South Korea on Monday proposed military talks with North Korea, the first formal overture to Pyongyang by the government of President Moon Jae-in, to discuss ways to avoid hostile acts near the heavily militarized border.
There was no immediate response from North Korea on the proposal for talks later this week.
The two sides technically remain at war, but Moon, who came to power in May, has pledged to engage North Korea in dialogue as well as add pressure to impede its nuclear and missile programs.
The offer comes after North Korea claimed to have conducted the first test of an intercontinental ballistic missile (ICBM) earlier this month, and said it had mastered the technology to mount a nuclear warhead on the missile.
“Talks and cooperation between the two Koreas to ease tension and bring about peace on the Korean peninsula will be instrumental for pushing forth a mutual, virtuous cycle for inter-Korea relations and North Korea’s nuclear problem,” South Korea’s Unification Minister Cho Myoung-gyon told a news briefing.
The United States — South Korea’s main ally — which has been trying to rally international support for tougher sanctions on North Korea, appeared cool to the proposal, recalling President Donald Trump’s statements that conditions must be right for dialogue.
“I think the President has made clear in the past with respect that any type of conditions that would have to be met are clearly far away from where we are now,” White House spokesman Sean Spicer told a news briefing.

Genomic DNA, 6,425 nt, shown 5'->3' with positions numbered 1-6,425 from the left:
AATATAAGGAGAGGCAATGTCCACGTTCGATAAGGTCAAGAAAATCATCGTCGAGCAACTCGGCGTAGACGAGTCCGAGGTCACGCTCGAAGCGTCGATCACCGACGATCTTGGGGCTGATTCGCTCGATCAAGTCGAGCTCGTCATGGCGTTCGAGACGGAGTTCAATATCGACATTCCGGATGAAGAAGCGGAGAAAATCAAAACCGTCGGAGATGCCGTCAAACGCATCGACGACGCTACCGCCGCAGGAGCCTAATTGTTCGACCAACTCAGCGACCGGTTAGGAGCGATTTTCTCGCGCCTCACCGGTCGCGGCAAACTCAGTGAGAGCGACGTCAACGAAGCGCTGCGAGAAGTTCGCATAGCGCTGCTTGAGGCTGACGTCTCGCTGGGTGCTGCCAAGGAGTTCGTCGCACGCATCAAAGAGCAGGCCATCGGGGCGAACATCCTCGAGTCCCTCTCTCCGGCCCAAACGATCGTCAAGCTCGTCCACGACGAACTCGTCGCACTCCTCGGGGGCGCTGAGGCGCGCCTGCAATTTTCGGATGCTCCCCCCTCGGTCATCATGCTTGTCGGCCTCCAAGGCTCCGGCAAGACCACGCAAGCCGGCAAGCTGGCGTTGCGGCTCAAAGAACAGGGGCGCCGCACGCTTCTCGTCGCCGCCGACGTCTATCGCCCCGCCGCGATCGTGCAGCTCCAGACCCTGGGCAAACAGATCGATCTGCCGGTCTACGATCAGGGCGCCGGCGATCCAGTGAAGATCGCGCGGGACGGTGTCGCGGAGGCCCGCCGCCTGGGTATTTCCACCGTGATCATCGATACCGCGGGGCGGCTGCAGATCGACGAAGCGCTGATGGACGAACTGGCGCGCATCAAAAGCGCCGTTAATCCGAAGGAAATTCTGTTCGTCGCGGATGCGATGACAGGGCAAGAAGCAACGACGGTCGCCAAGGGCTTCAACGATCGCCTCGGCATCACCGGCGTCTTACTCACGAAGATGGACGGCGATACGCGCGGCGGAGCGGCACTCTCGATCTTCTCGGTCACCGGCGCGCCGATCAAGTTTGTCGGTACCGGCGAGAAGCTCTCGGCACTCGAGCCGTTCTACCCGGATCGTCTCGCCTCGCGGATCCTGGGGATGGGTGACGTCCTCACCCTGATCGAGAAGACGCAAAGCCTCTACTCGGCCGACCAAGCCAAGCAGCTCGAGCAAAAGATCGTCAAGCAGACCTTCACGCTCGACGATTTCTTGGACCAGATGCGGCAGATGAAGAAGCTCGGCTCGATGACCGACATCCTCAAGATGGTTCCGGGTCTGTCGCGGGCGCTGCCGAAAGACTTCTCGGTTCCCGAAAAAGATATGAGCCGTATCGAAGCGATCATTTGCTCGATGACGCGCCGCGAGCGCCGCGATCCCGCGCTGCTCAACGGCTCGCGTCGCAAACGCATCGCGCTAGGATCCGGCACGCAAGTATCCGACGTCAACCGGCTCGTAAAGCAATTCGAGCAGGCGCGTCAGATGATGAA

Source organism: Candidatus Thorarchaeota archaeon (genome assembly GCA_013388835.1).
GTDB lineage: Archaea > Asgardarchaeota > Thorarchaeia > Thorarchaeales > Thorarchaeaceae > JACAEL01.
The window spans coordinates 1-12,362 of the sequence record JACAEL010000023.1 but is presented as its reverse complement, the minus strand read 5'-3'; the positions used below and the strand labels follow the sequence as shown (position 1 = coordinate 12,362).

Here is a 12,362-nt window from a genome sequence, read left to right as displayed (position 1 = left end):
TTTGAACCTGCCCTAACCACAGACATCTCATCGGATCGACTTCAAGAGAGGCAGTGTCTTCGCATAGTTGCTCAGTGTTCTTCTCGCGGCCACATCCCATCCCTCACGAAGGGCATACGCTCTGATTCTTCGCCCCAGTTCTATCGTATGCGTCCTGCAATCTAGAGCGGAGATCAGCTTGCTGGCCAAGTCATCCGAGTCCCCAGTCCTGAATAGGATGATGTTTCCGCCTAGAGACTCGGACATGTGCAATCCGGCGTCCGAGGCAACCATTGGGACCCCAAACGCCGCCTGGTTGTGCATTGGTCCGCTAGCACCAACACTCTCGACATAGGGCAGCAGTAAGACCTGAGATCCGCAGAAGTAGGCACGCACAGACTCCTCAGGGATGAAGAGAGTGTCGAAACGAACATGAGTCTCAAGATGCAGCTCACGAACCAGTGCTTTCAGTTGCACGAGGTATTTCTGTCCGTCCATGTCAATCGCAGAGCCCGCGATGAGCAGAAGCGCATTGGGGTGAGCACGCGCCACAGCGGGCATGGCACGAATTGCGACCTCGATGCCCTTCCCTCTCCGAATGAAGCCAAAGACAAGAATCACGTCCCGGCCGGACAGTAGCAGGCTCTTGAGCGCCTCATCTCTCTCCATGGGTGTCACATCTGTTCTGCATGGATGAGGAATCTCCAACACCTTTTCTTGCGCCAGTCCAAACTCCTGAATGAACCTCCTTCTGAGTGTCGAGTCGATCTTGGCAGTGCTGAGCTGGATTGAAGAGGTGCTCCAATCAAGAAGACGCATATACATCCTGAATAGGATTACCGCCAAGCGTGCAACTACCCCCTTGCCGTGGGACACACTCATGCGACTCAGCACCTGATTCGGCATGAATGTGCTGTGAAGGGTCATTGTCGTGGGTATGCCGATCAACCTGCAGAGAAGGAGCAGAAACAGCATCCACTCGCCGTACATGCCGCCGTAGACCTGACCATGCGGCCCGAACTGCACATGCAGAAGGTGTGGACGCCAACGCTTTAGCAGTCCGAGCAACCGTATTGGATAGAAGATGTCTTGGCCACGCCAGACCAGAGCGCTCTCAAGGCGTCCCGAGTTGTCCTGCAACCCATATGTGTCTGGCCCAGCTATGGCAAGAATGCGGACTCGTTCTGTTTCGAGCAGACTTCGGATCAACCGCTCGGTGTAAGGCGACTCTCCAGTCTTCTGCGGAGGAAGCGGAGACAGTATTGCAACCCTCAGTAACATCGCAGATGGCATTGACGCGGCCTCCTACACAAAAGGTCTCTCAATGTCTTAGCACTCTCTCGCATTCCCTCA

The South Korean defense ministry proposed talks with the North on July 21 at Tongilgak, a North Korean building at the Panmunjom truce village on the border used for previous inter-Korea talks.
The last such talks were held in December 2015.
Cho also urged restoration of cross-border military and government hotlines that North Korea cut last year in response to South Korea’s imposition of new economic sanctions after a nuclear test by Pyongyang.
South Korea also proposed separate talks by the rival states’ Red Cross organizations to resume a humanitarian project to reunite families separated during the 1950-53 Korean War.
The South Korean Red Cross suggested talks be held on August 1, with possible reunions over the Korean Chuseok holiday, which falls in October this year.
China, which has close ties to Pyongyang despite its anger over North Korea’s missile and nuclear tests, welcomed the proposal, saying cooperation and reconciliation could help ease tensions.